Not all speakers of indigenous languages are gifted with a brain that soaks up languages so easily. Or if they do have that type of brain, they may have lacked the proper learning environment. Sometimes, people that have traveled from one linguistic community to another become a sort of language puzzle: they have some comprehension and communication abilities in two or three languages. Comprehension and communication are maximized if they can use every one of their languages in a situation. In court, relay consecutive interpretation works best to ensure comprehension in situations like this.
If you’ve never worked or lived in a place where you frequently encounter speakers of indigenous languages, it might be hard to recognize them. People who speak Spanish as a second language will almost never self-identify as speakers of an indigenous language. Historically, they have experienced racism and have been marginalized for not speaking Spanish. When in court with a Spanish-language interpreter, they are unlikely to come forward and say “Spanish is not my main language” or “I don’t understand.” How should interpreters know, then? Look at the last names. Could those be indigenous last names? Don’t be fooled; people with the most Spanish-sounding names can be non-Spanish speakers.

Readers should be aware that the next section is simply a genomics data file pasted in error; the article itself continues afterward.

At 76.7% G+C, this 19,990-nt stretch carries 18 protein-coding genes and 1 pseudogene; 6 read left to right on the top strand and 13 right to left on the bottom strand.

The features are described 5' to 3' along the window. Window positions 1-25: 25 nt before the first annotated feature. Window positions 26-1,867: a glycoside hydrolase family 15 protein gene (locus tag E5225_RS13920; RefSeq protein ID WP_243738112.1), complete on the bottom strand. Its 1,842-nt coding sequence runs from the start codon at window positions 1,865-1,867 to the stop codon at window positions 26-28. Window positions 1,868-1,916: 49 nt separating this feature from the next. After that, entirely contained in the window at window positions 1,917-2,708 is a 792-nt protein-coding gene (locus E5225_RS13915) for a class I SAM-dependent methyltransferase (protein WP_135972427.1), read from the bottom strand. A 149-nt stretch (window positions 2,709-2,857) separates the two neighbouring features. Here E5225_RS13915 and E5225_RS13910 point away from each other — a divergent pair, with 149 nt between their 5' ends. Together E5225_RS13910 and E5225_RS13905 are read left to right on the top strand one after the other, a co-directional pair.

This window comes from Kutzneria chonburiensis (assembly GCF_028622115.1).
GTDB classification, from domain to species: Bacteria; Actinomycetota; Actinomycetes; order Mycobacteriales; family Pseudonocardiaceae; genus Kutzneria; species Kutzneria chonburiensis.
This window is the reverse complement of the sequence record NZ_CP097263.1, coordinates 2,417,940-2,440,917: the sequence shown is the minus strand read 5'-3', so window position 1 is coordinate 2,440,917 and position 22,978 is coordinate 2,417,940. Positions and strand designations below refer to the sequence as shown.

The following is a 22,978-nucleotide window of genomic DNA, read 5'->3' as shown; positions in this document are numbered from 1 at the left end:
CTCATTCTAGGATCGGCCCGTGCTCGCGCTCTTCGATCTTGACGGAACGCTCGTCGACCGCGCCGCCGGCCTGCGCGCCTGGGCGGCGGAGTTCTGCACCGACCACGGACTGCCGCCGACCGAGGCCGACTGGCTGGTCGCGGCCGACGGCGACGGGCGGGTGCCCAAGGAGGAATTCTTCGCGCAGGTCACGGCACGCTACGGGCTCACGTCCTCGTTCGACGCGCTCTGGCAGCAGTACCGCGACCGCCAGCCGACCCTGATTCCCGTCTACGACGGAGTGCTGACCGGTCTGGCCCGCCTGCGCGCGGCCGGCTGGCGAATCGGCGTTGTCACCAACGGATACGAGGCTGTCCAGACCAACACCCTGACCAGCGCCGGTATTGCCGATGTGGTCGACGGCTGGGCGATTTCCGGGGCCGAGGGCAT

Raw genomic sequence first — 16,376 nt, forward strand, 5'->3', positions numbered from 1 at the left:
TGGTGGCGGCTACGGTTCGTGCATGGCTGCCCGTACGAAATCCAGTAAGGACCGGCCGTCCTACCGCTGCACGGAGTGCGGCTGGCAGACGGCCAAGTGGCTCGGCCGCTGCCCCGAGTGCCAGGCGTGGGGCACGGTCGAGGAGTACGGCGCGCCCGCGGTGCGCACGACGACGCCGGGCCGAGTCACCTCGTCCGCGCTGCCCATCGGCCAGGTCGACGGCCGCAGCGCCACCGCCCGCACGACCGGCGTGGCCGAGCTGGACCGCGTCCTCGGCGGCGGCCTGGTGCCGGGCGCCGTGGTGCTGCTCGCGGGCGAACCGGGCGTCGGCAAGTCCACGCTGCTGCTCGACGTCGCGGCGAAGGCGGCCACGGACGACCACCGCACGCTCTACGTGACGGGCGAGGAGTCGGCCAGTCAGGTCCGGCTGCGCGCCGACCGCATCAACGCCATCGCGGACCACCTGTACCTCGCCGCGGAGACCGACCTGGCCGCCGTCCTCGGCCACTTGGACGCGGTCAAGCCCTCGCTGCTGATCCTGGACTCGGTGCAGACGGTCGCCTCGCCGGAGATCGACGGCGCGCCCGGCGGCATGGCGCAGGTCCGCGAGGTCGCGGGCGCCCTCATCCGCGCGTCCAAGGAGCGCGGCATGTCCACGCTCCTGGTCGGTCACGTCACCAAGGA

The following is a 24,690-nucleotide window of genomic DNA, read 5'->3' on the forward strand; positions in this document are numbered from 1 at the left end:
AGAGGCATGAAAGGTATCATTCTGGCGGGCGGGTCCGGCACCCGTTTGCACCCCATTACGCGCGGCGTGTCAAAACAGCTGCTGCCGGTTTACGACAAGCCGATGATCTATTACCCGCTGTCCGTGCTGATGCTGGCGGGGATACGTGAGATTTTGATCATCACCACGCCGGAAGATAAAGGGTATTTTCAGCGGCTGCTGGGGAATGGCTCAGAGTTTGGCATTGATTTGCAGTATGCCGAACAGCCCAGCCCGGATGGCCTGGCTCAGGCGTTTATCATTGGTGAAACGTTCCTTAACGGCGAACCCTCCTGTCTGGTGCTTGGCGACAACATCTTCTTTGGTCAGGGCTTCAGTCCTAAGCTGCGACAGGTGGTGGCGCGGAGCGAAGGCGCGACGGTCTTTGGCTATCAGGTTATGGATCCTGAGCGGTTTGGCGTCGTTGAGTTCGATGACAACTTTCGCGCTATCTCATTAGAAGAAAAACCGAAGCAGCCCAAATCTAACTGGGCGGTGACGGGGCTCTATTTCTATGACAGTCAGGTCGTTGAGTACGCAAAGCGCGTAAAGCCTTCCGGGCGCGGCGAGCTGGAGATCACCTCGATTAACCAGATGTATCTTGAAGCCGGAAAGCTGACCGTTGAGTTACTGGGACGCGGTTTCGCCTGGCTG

Pay attention to people’s reactions and listen to their speech patterns. Do they have a different intonation? Can they pronounce all the words? What about the grammar? If something seems a little different, just ask: “¿Qué más habla?” (“What else do you speak?”). Thank you to a Spanish-language Federally Certified interpreter who works in California for suggesting this simple question. I wish I could tell you his name, but I can’t remember it. If somebody reading this attended a presentation about relay interpreting for Spanish at the NAJIT conference in June, maybe you know whom I’m referring to.
Let’s keep this conversation going; there is much work to be done educating the courts, attorneys, and ourselves. And do indicate in the comments section if you want to know how my chili rated at the competition.
Reme Bashi has been a certified court interpreter in Wisconsin since 2008. She began her career as an interpreter and translator in Mexico, at the University of Veracruz, where she majored in pedagogy. Being bilingual in English and Spanish lead her to language teaching and then to translation and interpreting. She was a conference interpreter for several years, interpreting for the media and government events in Mexico.
In the Midwest, Bashi has interpreted in a variety of settings – education, manufacturing, legal, and community. When she’s not interpreting, she likes to learn about new subjects, something that she considers pivotal to becoming a more proficient language access professional. Recently she has immersed herself in hospitality, urban gardening, and ancestry research. Contact: email@example.com
Featured photo “Teotihuacan – Oaxaca” by Ulf Laube at www.ulf-laube.de, under a CC BY-NC-SA 3.0 license. Blog-post photos: from “VENTA DE BUEY” by JUANJO at Pitillas, under a CC BY-NC-SA 3.0 license; “El sabor de México // Bodegón de Chiles” by Armando Aguayo Rivera at flickr, under a CC BY 2.0 license.